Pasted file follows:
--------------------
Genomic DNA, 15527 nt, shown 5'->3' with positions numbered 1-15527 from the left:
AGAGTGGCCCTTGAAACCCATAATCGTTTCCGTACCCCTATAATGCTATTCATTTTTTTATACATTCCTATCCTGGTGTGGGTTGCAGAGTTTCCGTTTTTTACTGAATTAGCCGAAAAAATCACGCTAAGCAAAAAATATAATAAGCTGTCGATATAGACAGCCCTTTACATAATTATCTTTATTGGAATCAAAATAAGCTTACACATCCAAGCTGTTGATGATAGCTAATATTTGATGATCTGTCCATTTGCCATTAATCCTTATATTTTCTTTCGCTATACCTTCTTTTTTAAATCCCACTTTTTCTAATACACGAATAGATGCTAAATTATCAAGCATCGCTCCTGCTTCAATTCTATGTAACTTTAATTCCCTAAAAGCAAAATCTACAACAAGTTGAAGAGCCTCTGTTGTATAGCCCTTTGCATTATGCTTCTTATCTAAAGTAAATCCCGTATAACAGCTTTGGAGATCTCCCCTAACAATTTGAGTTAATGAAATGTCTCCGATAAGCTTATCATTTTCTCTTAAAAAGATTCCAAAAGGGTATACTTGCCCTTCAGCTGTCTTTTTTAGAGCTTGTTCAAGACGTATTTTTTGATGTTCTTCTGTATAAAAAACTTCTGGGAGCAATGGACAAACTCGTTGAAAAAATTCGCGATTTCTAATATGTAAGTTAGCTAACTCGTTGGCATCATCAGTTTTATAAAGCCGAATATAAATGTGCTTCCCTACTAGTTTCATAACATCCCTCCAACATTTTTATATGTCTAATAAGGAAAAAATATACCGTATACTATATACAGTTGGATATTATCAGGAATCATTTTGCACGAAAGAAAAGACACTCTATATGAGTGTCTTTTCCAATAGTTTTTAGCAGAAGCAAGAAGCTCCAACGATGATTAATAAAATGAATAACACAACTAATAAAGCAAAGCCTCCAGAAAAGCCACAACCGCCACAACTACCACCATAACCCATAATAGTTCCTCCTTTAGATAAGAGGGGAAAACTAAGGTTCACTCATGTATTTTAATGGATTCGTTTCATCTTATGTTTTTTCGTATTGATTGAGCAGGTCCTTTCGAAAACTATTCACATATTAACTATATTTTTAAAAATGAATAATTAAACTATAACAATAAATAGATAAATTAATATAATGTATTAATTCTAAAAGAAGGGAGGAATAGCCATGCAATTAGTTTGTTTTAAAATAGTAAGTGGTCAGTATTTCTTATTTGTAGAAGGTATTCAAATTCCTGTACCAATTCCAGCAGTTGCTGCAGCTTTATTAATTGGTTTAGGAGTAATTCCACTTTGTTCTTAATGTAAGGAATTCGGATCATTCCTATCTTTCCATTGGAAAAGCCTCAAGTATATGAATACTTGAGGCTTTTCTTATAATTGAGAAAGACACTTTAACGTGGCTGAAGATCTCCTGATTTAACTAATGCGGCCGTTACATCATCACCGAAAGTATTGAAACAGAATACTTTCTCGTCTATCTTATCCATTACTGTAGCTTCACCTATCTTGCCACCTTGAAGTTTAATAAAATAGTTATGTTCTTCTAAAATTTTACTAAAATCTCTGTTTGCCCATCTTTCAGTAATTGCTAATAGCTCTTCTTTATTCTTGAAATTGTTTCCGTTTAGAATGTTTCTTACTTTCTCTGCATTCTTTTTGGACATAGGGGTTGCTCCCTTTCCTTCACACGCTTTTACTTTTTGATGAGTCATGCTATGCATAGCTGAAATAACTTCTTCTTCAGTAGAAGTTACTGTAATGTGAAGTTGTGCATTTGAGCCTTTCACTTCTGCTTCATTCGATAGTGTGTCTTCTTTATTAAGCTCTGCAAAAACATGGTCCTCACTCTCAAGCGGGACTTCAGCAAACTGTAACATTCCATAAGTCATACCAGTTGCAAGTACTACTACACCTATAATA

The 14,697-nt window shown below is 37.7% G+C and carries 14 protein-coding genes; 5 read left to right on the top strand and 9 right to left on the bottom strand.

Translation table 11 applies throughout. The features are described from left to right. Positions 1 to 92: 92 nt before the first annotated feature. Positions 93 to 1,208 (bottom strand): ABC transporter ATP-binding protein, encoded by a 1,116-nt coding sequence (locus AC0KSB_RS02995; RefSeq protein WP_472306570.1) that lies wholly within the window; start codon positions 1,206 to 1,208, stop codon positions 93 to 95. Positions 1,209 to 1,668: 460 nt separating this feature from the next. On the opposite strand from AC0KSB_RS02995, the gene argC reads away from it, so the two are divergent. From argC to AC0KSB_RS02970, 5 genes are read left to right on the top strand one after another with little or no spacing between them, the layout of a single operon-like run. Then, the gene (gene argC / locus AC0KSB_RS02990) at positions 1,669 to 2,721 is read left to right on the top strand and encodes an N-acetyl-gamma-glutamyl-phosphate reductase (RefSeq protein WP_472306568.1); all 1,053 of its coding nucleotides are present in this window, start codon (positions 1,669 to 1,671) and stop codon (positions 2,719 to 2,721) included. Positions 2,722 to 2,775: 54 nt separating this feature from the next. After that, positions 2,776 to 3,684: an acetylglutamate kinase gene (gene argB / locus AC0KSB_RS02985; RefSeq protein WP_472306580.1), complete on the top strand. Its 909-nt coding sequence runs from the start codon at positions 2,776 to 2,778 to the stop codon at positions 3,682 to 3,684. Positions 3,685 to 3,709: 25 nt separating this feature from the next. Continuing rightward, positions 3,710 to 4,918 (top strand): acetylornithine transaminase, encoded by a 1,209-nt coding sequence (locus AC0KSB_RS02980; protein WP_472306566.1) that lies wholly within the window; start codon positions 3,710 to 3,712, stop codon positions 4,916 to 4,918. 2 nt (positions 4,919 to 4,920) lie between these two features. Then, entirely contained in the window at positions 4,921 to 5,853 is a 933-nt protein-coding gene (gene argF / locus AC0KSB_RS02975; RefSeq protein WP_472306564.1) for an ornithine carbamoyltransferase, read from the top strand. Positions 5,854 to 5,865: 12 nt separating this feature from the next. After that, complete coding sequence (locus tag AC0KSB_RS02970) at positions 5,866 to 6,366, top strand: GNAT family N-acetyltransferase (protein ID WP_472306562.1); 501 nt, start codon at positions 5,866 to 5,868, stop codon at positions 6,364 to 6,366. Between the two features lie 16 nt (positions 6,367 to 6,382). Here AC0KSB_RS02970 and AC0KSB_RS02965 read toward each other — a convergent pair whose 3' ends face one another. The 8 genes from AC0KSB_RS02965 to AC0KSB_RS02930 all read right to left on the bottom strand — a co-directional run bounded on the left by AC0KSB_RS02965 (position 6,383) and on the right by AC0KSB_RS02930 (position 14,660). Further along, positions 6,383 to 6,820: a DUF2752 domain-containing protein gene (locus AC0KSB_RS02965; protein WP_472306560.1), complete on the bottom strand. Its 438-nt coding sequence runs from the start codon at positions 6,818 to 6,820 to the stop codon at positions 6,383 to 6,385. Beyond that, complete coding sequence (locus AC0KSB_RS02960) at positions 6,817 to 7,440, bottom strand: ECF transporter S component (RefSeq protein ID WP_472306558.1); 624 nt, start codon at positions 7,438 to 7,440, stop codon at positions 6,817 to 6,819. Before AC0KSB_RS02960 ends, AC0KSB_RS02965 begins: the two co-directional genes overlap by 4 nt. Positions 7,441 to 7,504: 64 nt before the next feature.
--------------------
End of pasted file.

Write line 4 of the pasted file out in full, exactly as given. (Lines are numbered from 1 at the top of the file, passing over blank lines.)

Translation table 11 applies throughout. The features are described from left to right. Positions 1 to 92: 92 nt before the first annotated feature. Positions 93 to 1,208 (bottom strand): ABC transporter ATP-binding protein, encoded by a 1,116-nt coding sequence (locus AC0KSB_RS02995; RefSeq protein WP_472306570.1) that lies wholly within the window; start codon positions 1,206 to 1,208, stop codon positions 93 to 95. Positions 1,209 to 1,668: 460 nt separating this feature from the next. On the opposite strand from AC0KSB_RS02995, the gene argC reads away from it, so the two are divergent. From argC to AC0KSB_RS02970, 5 genes are read left to right on the top strand one after another with little or no spacing between them, the layout of a single operon-like run. Then, the gene (gene argC / locus AC0KSB_RS02990) at positions 1,669 to 2,721 is read left to right on the top strand and encodes an N-acetyl-gamma-glutamyl-phosphate reductase (RefSeq protein WP_472306568.1); all 1,053 of its coding nucleotides are present in this window, start codon (positions 1,669 to 1,671) and stop codon (positions 2,719 to 2,721) included. Positions 2,722 to 2,775: 54 nt separating this feature from the next. After that, positions 2,776 to 3,684: an acetylglutamate kinase gene (gene argB / locus AC0KSB_RS02985; RefSeq protein WP_472306580.1), complete on the top strand. Its 909-nt coding sequence runs from the start codon at positions 2,776 to 2,778 to the stop codon at positions 3,682 to 3,684. Positions 3,685 to 3,709: 25 nt separating this feature from the next. Continuing rightward, positions 3,710 to 4,918 (top strand): acetylornithine transaminase, encoded by a 1,209-nt coding sequence (locus AC0KSB_RS02980; protein WP_472306566.1) that lies wholly within the window; start codon positions 3,710 to 3,712, stop codon positions 4,916 to 4,918. 2 nt (positions 4,919 to 4,920) lie between these two features. Then, entirely contained in the window at positions 4,921 to 5,853 is a 933-nt protein-coding gene (gene argF / locus AC0KSB_RS02975; RefSeq protein WP_472306564.1) for an ornithine carbamoyltransferase, read from the top strand. Positions 5,854 to 5,865: 12 nt separating this feature from the next. After that, complete coding sequence (locus tag AC0KSB_RS02970) at positions 5,866 to 6,366, top strand: GNAT family N-acetyltransferase (protein ID WP_472306562.1); 501 nt, start codon at positions 5,866 to 5,868, stop codon at positions 6,364 to 6,366. Between the two features lie 16 nt (positions 6,367 to 6,382). Here AC0KSB_RS02970 and AC0KSB_RS02965 read toward each other — a convergent pair whose 3' ends face one another. The 8 genes from AC0KSB_RS02965 to AC0KSB_RS02930 all read right to left on the bottom strand — a co-directional run bounded on the left by AC0KSB_RS02965 (position 6,383) and on the right by AC0KSB_RS02930 (position 14,660). Further along, positions 6,383 to 6,820: a DUF2752 domain-containing protein gene (locus AC0KSB_RS02965; protein WP_472306560.1), complete on the bottom strand. Its 438-nt coding sequence runs from the start codon at positions 6,818 to 6,820 to the stop codon at positions 6,383 to 6,385. Beyond that, complete coding sequence (locus AC0KSB_RS02960) at positions 6,817 to 7,440, bottom strand: ECF transporter S component (RefSeq protein ID WP_472306558.1); 624 nt, start codon at positions 7,438 to 7,440, stop codon at positions 6,817 to 6,819. Before AC0KSB_RS02960 ends, AC0KSB_RS02965 begins: the two co-directional genes overlap by 4 nt. Positions 7,441 to 7,504: 64 nt before the next feature.